Wildlife Corridors and India’s National Wildlife Action Plan:

Brief History & Evolution


Vidushi Pant

In the pursuit of conserving its diverse and endangered wildlife, India has been formulating long-term National Wildlife Action Plans (NWAPs) since 1983. These have emerged as critical advisory plans to guide different departments and committees in strengthening their efforts to protect India’s wildlife. In this article, we briefly discuss the evolution of the focus of the first two NWAPs to include wildlife corridors.

A Brief History of the National Wildlife Action Plan

The enactment of the Wildlife (Protection) Act in 1972—for the first time—provided a legal framework for conservation in India, which was followed by the Forest (Conservation) Act, 1980. However, it was soon realized that a long-term strategy and action programme was warranted for effective protection, conservation, and management of wildlife across the country. Inspired by the World Conservation Strategy and the Bali Action Plan of IUCN, the Indian Board of Wildlife (the apex advisory body for providing guidance to both the Central and State Governments on wildlife conservation matters, which was later replaced by National Board of Wildlife) launched the first National Wildlife Action Plan (NWAP) in 1983. It has since undergone two revisions to keep up with the changing landscape of wildlife conservation in India. Though not a legally enforceable document, it acts as a guideline for policymakers, advocating for specific projects and actions for effective wildlife conservation in the country.

Evolution of the National Wildlife Action Plan: The First Two Iterations

The first NWAP was effective from 1983 to 2002 and recommended a number of measures to strengthen the network of protected areas and enhance their management effectiveness. In the decades since the first plan came into effect, the number of protected areas increased substantially, from 257 in 1983 to 998 in 2023. The plan also focused on rehabilitation and captive breeding programmes of endangered and threatened species and highlighted—for the first time—the importance of collaboration between voluntary bodies and non-government organizations. This plan, however, did not focus on landscape-level conservation measures, which is understandable as the concept of landscape connectivity gained popularity in the early 1990s, almost a decade after the first plan was formulated. Nonetheless, this concept was reflected in the second iteration of NWAP, which was adopted in 2002.

The second NWAP (2002–2016) identified that national action plans cannot be successful in isolation, and there is a need to look beyond national parks and wildlife sanctuaries for efficient wildlife conservation. Acknowledging the fact that areas outside the protected area network often form vital ecological corridor links, the plan highlighted that corridors must be identified and protected to prevent further isolation of habitats to ensure long-term sustenance of biodiversity. It explicitly stated that new roads must be constructed in a manner that they by-pass all national parks and sanctuaries and avoid wildlife corridors or employ mitigative measures (such as restricting night traffic), if required. Each state/UT was recommended to identify and prioritize degraded habitats and corridors outside protected areas. These areas could be declared as ecologically fragile under the Environment (Protection) Act, 1986, thereby prohibiting or regulating certain activities in corridor areas. The plan also suggested that essential land and water use policies should be formulated for protecting the ecologically fragile habitats. Notably, this plan introduced two new legal categories of protected areas, namely  Conservation Reserves and Community Reserves. Over the years, several conservation reserves have been notified in areas overlapping with wildlife corridors.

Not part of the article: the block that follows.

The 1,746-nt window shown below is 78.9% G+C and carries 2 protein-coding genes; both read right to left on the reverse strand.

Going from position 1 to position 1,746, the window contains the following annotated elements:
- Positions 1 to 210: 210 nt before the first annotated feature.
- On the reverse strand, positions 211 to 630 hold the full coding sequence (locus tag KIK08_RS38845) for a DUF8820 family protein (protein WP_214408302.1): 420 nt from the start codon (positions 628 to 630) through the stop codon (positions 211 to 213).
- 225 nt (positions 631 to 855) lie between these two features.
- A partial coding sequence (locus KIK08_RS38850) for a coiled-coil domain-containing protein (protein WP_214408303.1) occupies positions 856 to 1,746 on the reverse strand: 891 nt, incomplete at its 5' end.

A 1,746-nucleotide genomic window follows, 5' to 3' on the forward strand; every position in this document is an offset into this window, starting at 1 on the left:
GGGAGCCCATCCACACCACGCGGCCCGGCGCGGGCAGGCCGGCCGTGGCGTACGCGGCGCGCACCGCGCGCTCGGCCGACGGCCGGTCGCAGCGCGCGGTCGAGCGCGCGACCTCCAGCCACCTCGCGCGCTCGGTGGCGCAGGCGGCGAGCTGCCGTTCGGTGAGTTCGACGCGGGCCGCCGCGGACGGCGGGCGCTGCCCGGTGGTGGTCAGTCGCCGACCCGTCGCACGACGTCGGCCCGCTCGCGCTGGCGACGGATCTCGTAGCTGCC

Panoramic view of Amboli Ghat, Maharashtra. Dodamarg-Amboli Conservation Reserve was notified in 2021 and lies within the Sahyadri-Konkan Corridor, which connects Sahyadri Tiger Reserve in Maharashtra with protected areas of Goa and Karnataka. Image by Yash Hegde (Wikimedia Commons)

During the period when the second NWAP was in effect, several wildlife corridors were identified by different reports. National Tiger Conservation Authority and Wildlife Institute of India identified 32 major tiger corridors, whereas Wildlife Trust of India identified 101 elephant corridors across the country. In addition to these, researchers identified several other corridors, such as Mt Abu–Jessore Corridor in Gujarat and Bandhavgarh–Nauradehi Corridor in Madhya Pradesh. 

The third NWAP, adopted in 2017, emphasized a landscape-level approach to conservation, focusing on wildlife corridors and integrated habitat management. The plan outlines guidelines for corridor management, habitat restoration, and community involvement. It also advocates for the growth of tourism and eco-development projects beyond protected areas.

To delve deeper into how wildlife corridors are integrated into the latest NWAP, check our second article in this series. Find the article here.